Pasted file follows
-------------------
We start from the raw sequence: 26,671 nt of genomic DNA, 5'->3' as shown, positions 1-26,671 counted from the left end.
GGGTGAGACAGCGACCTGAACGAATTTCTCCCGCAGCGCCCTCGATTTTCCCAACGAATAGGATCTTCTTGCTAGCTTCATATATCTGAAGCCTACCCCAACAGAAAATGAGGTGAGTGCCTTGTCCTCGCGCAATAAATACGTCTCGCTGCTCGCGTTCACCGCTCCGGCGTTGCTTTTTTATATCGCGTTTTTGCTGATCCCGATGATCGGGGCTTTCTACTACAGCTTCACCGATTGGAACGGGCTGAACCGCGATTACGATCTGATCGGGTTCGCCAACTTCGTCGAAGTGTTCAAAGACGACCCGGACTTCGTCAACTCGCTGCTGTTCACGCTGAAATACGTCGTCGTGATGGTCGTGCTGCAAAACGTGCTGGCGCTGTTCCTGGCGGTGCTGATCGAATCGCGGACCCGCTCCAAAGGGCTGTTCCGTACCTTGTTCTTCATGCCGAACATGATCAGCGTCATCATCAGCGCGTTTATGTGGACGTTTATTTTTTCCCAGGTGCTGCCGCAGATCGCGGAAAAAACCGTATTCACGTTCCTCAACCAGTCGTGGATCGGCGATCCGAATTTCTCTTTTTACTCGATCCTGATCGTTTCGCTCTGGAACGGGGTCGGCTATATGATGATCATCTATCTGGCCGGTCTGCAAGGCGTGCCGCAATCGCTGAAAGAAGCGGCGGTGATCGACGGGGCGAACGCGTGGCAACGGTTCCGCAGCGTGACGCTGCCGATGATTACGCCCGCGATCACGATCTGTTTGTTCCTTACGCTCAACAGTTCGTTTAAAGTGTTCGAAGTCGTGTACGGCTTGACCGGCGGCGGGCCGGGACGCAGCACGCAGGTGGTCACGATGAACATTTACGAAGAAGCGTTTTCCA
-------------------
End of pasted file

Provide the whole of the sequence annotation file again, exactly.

We start from the raw sequence: 26,671 nt of genomic DNA, 5'->3' as shown, positions 1-26,671 counted from the left end.
GGGTGAGACAGCGACCTGAACGAATTTCTCCCGCAGCGCCCTCGATTTTCCCAACGAATAGGATCTTCTTGCTAGCTTCATATATCTGAAGCCTACCCCAACAGAAAATGAGGTGAGTGCCTTGTCCTCGCGCAATAAATACGTCTCGCTGCTCGCGTTCACCGCTCCGGCGTTGCTTTTTTATATCGCGTTTTTGCTGATCCCGATGATCGGGGCTTTCTACTACAGCTTCACCGATTGGAACGGGCTGAACCGCGATTACGATCTGATCGGGTTCGCCAACTTCGTCGAAGTGTTCAAAGACGACCCGGACTTCGTCAACTCGCTGCTGTTCACGCTGAAATACGTCGTCGTGATGGTCGTGCTGCAAAACGTGCTGGCGCTGTTCCTGGCGGTGCTGATCGAATCGCGGACCCGCTCCAAAGGGCTGTTCCGTACCTTGTTCTTCATGCCGAACATGATCAGCGTCATCATCAGCGCGTTTATGTGGACGTTTATTTTTTCCCAGGTGCTGCCGCAGATCGCGGAAAAAACCGTATTCACGTTCCTCAACCAGTCGTGGATCGGCGATCCGAATTTCTCTTTTTACTCGATCCTGATCGTTTCGCTCTGGAACGGGGTCGGCTATATGATGATCATCTATCTGGCCGGTCTGCAAGGCGTGCCGCAATCGCTGAAAGAAGCGGCGGTGATCGACGGGGCGAACGCGTGGCAACGGTTCCGCAGCGTGACGCTGCCGATGATTACGCCCGCGATCACGATCTGTTTGTTCCTTACGCTCAACAGTTCGTTTAAAGTGTTCGAAGTCGTGTACGGCTTGACCGGCGGCGGGCCGGGACGCAGCACGCAGGTGGTCACGATGAACATTTACGAAGAAGCGTTTTCCA